I would love to see this trend accelerate:
"The five-year-old [Innovation, Creativity and Entrepreneurship] program, [Wake Forest University's] most popular minor, requires students to learn the practical aspects of starting a business. It is a sign of change in liberal-arts colleges, which are grappling with the responsibility of preparing students for a tight and rapidly shifting job market while still providing the staples of academic inquiry." (from Wall Street Journal)
This is really important in my opinion, and it's a big part of what we cover in the course I am co-teaching at Brandeis this year, "Web and Social Apps". The course starts next week and runs for 10 weeks, practically full time. During that course students go through the whole cycle of conceiving a product, designing, implementing and deploying it to the world. It's an exciting experience. Fairly exhausting for everyone involved, but worth it.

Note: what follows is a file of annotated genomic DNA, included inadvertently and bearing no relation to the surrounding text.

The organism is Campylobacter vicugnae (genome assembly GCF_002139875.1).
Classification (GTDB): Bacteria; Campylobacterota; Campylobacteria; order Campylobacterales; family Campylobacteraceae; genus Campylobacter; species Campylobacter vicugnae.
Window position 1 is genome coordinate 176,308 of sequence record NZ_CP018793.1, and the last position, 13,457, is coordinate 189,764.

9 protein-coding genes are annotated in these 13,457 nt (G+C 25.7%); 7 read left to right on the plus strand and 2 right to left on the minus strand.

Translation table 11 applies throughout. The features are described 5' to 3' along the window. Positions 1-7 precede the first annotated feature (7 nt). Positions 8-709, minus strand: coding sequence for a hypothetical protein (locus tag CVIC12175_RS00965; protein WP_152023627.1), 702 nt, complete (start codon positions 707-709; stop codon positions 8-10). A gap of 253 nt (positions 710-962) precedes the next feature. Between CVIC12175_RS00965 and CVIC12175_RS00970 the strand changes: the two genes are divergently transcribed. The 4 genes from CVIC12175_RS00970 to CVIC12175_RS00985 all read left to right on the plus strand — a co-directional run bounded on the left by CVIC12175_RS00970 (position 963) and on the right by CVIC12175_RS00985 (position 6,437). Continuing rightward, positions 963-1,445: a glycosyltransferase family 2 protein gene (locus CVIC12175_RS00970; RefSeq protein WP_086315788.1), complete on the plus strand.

I wish all college students, especially in my field, Computer Science, were thought learn theory and critical thinking, but also got exposed (and were even required) to learn what I like to call "critical doing". Working in teams, inventing and creating things that others could benefit of, could touch and feel, and could have an impact in the real world.
The truth is that in many Universities, this is not a priority today, but there is signs that the students and parents (the customers after all) are demanding this. Change is slow, but it is coming.